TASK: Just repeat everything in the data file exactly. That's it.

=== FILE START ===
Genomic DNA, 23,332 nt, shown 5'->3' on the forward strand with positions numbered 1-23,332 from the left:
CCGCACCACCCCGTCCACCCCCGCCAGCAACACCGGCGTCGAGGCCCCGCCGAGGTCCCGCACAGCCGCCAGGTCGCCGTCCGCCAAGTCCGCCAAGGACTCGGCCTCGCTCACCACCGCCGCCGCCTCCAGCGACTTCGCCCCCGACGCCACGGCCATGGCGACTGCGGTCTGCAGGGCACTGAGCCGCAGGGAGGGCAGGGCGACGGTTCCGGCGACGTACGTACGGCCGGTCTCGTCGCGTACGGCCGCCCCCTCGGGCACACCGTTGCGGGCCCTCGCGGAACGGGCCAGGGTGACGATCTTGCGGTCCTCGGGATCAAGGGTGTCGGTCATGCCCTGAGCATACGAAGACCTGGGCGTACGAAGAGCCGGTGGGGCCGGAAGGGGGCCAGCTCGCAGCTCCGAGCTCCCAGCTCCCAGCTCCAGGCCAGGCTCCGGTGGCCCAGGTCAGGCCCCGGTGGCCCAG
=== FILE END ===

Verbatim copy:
Genomic DNA, 23,332 nt, shown 5'->3' on the forward strand with positions numbered 1-23,332 from the left:
CCGCACCACCCCGTCCACCCCCGCCAGCAACACCGGCGTCGAGGCCCCGCCGAGGTCCCGCACAGCCGCCAGGTCGCCGTCCGCCAAGTCCGCCAAGGACTCGGCCTCGCTCACCACCGCCGCCGCCTCCAGCGACTTCGCCCCCGACGCCACGGCCATGGCGACTGCGGTCTGCAGGGCACTGAGCCGCAGGGAGGGCAGGGCGACGGTTCCGGCGACGTACGTACGGCCGGTCTCGTCGCGTACGGCCGCCCCCTCGGGCACACCGTTGCGGGCCCTCGCGGAACGGGCCAGGGTGACGATCTTGCGGTCCTCGGGATCAAGGGTGTCGGTCATGCCCTGAGCATACGAAGACCTGGGCGTACGAAGAGCCGGTGGGGCCGGAAGGGGGCCAGCTCGCAGCTCCGAGCTCCCAGCTCCCAGCTCCAGGCCAGGCTCCGGTGGCCCAGGTCAGGCCCCGGTGGCCCAG